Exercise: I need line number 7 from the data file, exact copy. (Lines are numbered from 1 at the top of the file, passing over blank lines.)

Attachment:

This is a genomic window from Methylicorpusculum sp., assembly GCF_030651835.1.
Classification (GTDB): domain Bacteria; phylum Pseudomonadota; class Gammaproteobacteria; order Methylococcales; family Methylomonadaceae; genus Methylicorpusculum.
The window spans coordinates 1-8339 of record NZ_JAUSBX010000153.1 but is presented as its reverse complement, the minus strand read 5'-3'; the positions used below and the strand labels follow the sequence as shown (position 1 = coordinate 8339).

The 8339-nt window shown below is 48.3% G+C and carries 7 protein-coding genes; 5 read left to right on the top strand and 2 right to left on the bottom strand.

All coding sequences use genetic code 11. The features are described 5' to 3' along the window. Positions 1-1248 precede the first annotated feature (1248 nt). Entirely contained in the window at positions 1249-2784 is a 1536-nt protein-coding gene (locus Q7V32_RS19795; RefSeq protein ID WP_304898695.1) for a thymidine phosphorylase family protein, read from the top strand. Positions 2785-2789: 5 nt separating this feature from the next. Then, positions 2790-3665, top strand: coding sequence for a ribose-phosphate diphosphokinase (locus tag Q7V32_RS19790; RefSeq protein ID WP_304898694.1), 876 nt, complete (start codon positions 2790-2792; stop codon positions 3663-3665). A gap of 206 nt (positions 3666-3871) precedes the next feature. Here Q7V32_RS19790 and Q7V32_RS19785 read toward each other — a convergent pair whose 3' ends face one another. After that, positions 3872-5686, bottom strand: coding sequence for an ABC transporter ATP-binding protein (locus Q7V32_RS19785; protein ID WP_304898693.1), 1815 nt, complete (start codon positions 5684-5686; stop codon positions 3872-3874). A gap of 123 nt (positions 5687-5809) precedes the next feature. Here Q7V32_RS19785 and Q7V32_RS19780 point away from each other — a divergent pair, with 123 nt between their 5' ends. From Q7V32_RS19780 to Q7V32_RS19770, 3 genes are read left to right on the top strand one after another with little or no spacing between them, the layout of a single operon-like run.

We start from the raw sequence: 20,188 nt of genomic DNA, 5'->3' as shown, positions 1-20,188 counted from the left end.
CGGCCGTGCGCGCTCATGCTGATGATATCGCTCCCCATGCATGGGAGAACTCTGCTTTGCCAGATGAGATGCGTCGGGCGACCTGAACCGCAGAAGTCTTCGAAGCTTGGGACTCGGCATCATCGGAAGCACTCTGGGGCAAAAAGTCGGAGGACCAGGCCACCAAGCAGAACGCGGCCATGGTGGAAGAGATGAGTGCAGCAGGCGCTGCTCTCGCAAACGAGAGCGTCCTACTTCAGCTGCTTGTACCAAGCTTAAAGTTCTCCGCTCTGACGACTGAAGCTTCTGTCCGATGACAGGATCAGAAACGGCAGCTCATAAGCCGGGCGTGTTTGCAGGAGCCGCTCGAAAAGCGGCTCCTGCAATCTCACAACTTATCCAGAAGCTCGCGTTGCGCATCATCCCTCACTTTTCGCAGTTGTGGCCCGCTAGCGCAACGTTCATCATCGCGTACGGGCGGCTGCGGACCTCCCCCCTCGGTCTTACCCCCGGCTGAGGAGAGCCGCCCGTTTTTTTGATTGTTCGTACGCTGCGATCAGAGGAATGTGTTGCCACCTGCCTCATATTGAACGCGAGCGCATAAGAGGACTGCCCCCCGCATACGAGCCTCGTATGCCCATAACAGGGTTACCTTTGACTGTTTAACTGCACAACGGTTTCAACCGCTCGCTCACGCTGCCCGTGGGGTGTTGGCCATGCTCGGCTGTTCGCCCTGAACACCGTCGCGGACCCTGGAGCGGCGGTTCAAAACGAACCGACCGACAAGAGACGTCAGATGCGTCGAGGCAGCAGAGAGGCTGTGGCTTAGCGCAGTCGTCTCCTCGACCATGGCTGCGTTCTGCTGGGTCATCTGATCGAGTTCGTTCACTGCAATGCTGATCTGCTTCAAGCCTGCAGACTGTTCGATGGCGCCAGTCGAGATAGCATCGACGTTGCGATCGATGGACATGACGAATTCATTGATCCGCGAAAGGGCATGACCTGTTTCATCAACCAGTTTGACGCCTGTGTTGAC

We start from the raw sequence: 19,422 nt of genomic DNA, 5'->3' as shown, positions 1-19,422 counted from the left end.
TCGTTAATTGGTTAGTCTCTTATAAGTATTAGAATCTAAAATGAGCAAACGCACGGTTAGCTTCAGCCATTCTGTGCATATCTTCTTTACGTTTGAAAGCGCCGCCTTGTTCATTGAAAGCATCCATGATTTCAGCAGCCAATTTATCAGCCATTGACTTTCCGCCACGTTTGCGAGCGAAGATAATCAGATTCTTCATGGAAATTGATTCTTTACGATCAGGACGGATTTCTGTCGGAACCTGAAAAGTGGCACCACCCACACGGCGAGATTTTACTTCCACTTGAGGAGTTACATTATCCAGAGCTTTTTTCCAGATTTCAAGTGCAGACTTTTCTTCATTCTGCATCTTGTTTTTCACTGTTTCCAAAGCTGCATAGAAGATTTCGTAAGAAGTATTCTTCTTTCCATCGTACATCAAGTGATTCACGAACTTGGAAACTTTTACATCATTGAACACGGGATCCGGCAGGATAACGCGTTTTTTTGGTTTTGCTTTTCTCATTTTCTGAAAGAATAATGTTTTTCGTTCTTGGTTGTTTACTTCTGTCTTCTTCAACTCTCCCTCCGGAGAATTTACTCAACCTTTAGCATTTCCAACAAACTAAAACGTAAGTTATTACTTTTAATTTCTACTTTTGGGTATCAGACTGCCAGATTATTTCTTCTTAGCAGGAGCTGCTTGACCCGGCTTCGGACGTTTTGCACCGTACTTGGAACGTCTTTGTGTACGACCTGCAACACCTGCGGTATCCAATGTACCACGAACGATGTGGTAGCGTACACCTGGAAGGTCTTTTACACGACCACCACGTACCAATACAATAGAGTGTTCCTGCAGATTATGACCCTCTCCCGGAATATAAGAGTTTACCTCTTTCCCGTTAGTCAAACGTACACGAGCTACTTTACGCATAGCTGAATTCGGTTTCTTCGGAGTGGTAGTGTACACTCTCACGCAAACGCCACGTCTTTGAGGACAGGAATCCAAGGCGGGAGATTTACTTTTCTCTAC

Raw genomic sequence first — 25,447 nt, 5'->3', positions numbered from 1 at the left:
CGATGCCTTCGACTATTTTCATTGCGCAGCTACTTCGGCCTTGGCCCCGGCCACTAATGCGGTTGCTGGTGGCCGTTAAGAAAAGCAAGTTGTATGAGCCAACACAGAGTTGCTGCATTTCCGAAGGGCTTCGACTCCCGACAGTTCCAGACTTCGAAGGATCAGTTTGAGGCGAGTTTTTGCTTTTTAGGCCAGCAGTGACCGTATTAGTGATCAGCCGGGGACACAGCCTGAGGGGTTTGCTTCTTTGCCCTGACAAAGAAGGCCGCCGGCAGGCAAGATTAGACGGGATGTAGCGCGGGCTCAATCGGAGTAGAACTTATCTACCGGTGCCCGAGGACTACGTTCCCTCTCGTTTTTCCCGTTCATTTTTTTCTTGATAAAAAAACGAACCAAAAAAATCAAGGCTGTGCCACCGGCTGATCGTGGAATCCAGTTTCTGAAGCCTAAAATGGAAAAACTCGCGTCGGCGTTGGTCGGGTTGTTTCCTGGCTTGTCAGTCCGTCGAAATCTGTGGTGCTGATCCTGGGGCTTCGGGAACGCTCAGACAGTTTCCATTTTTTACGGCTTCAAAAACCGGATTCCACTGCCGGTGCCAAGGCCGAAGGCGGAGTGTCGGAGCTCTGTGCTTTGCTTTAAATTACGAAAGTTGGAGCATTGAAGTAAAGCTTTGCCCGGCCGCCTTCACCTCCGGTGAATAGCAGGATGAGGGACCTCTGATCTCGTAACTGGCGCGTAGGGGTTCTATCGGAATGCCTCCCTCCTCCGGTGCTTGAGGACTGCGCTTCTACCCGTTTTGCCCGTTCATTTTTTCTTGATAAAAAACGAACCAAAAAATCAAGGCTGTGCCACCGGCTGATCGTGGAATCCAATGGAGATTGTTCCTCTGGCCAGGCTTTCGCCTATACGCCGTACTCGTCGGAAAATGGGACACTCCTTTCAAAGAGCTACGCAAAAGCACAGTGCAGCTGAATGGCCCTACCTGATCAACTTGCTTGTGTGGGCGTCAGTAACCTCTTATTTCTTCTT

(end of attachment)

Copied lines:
CGGCCGTGCGCGCTCATGCTGATGATATCGCTCCCCATGCATGGGAGAACTCTGCTTTGCCAGATGAGATGCGTCGGGCGACCTGAACCGCAGAAGTCTTCGAAGCTTGGGACTCGGCATCATCGGAAGCACTCTGGGGCAAAAAGTCGGAGGACCAGGCCACCAAGCAGAACGCGGCCATGGTGGAAGAGATGAGTGCAGCAGGCGCTGCTCTCGCAAACGAGAGCGTCCTACTTCAGCTGCTTGTACCAAGCTTAAAGTTCTCCGCTCTGACGACTGAAGCTTCTGTCCGATGACAGGATCAGAAACGGCAGCTCATAAGCCGGGCGTGTTTGCAGGAGCCGCTCGAAAAGCGGCTCCTGCAATCTCACAACTTATCCAGAAGCTCGCGTTGCGCATCATCCCTCACTTTTCGCAGTTGTGGCCCGCTAGCGCAACGTTCATCATCGCGTACGGGCGGCTGCGGACCTCCCCCCTCGGTCTTACCCCCGGCTGAGGAGAGCCGCCCGTTTTTTTGATTGTTCGTACGCTGCGATCAGAGGAATGTGTTGCCACCTGCCTCATATTGAACGCGAGCGCATAAGAGGACTGCCCCCCGCATACGAGCCTCGTATGCCCATAACAGGGTTACCTTTGACTGTTTAACTGCACAACGGTTTCAACCGCTCGCTCACGCTGCCCGTGGGGTGTTGGCCATGCTCGGCTGTTCGCCCTGAACACCGTCGCGGACCCTGGAGCGGCGGTTCAAAACGAACCGACCGACAAGAGACGTCAGATGCGTCGAGGCAGCAGAGAGGCTGTGGCTTAGCGCAGTCGTCTCCTCGACCATGGCTGCGTTCTGCTGGGTCATCTGATCGAGTTCGTTCACTGCAATGCTGATCTGCTTCAAGCCTGCAGACTGTTCGATGGCGCCAGTCGAGATAGCATCGACGTTGCGATCGATGGACATGACGAATTCATTGATCCGCGAAAGGGCATGACCTGTTTCATCAACCAGTTTGACGCCTGTGTTGAC